Twee Delftse Butaangasflessen [Two Delft Blue Butane Containers]
Sculpture, 58 x 30 cm.
Materials: butane bottles, enamel paint
Collection: Collection M HKA, Antwerp (Inv. no. BK5588).
Wim Delvoye’s sculptures enchant us by their accessibility and conviviality. That holds as well for these Two Delft Blue Butane Containers, painted in Delft motifs. The windmills and landscapes are typical of Dutch home-, garden- and kitchen style. These gas containers are formally quite logical, but not contentually. The Delft part is a vase; on the other hand, the butane container is a gross, dangerous thing. So here we have cosiness and domesticity combined with danger and aggression. As a viewer, one now becomes even more aware of the fragility of the porcelain and the raw, industrial character of the gas container. Nonetheless, it all seems so natural. The everyday utilitarian object and the decoration meld into a new whole. The banal and the elevated take each other’s form and become mutually exchangeable.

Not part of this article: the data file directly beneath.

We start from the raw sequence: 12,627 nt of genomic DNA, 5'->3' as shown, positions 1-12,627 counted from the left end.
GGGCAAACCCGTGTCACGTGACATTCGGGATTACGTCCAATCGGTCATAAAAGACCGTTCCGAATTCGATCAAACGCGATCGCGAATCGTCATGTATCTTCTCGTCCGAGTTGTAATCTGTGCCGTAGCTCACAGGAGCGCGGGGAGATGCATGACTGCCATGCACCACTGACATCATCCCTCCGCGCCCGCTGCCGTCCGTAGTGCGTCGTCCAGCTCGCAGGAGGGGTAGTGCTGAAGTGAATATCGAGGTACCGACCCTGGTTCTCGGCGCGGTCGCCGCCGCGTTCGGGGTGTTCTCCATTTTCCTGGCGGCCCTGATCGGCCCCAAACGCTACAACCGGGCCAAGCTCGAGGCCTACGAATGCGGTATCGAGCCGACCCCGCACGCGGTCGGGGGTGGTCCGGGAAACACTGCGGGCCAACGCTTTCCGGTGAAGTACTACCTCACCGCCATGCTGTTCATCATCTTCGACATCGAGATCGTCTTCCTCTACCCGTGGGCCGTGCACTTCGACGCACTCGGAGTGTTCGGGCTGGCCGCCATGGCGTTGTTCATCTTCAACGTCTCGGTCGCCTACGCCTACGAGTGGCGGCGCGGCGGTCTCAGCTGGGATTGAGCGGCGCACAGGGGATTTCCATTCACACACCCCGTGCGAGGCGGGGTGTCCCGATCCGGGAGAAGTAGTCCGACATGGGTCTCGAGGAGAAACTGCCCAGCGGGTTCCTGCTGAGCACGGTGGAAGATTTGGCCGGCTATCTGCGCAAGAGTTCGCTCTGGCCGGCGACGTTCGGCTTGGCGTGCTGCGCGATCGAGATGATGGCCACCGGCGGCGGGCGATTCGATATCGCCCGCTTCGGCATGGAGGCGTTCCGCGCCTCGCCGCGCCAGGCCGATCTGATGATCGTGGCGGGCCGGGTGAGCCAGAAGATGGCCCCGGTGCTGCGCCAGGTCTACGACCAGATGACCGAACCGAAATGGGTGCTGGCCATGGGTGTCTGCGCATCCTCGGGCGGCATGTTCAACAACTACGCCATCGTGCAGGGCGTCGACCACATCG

In his objects these two worlds tilt into each other without cancelling one another out. This is what makes for a strong image, and an interchange between the iconography and the support is created. Delvoye’s art studies the relationship that exists between the image and its material support. At first, the gas container seems like the support for the painting, but the painting is also a support for the container. Delvoye’s decoration is so subversive because it pops-up precisely where we least expect it. Once you’ve seen Delvoye’s gas containers, you can never again look at a ‘regular’ example without having thoughts turn to a Delft vase.
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